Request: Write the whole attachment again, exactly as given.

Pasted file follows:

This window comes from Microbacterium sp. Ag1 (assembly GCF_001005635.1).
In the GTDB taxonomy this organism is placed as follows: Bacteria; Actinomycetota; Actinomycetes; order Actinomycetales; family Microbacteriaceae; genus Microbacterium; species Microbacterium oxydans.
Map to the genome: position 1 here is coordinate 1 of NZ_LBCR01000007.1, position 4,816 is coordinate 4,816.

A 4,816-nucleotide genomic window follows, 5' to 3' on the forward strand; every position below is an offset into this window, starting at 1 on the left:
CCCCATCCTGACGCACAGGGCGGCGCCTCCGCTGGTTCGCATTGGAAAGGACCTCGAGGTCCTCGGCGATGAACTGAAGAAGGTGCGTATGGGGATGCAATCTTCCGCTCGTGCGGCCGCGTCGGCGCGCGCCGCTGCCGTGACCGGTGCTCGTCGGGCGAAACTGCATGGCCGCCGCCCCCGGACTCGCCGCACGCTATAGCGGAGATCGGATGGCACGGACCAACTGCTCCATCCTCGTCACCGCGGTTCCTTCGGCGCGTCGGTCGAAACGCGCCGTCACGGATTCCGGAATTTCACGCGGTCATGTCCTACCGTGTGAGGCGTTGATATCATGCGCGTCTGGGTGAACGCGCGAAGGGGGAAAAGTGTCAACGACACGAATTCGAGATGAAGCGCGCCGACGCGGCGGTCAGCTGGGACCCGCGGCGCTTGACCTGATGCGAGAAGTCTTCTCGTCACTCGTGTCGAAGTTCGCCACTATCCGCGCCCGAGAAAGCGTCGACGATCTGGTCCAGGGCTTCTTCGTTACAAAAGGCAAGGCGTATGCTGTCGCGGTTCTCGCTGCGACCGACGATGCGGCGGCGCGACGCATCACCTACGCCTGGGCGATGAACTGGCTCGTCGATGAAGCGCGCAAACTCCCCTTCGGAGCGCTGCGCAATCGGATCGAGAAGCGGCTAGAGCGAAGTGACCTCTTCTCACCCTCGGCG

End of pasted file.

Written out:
This window comes from Microbacterium sp. Ag1 (assembly GCF_001005635.1).
In the GTDB taxonomy this organism is placed as follows: Bacteria; Actinomycetota; Actinomycetes; order Actinomycetales; family Microbacteriaceae; genus Microbacterium; species Microbacterium oxydans.
Map to the genome: position 1 here is coordinate 1 of NZ_LBCR01000007.1, position 4,816 is coordinate 4,816.

A 4,816-nucleotide genomic window follows, 5' to 3' on the forward strand; every position below is an offset into this window, starting at 1 on the left:
CCCCATCCTGACGCACAGGGCGGCGCCTCCGCTGGTTCGCATTGGAAAGGACCTCGAGGTCCTCGGCGATGAACTGAAGAAGGTGCGTATGGGGATGCAATCTTCCGCTCGTGCGGCCGCGTCGGCGCGCGCCGCTGCCGTGACCGGTGCTCGTCGGGCGAAACTGCATGGCCGCCGCCCCCGGACTCGCCGCACGCTATAGCGGAGATCGGATGGCACGGACCAACTGCTCCATCCTCGTCACCGCGGTTCCTTCGGCGCGTCGGTCGAAACGCGCCGTCACGGATTCCGGAATTTCACGCGGTCATGTCCTACCGTGTGAGGCGTTGATATCATGCGCGTCTGGGTGAACGCGCGAAGGGGGAAAAGTGTCAACGACACGAATTCGAGATGAAGCGCGCCGACGCGGCGGTCAGCTGGGACCCGCGGCGCTTGACCTGATGCGAGAAGTCTTCTCGTCACTCGTGTCGAAGTTCGCCACTATCCGCGCCCGAGAAAGCGTCGACGATCTGGTCCAGGGCTTCTTCGTTACAAAAGGCAAGGCGTATGCTGTCGCGGTTCTCGCTGCGACCGACGATGCGGCGGCGCGACGCATCACCTACGCCTGGGCGATGAACTGGCTCGTCGATGAAGCGCGCAAACTCCCCTTCGGAGCGCTGCGCAATCGGATCGAGAAGCGGCTAGAGCGAAGTGACCTCTTCTCACCCTCGGCG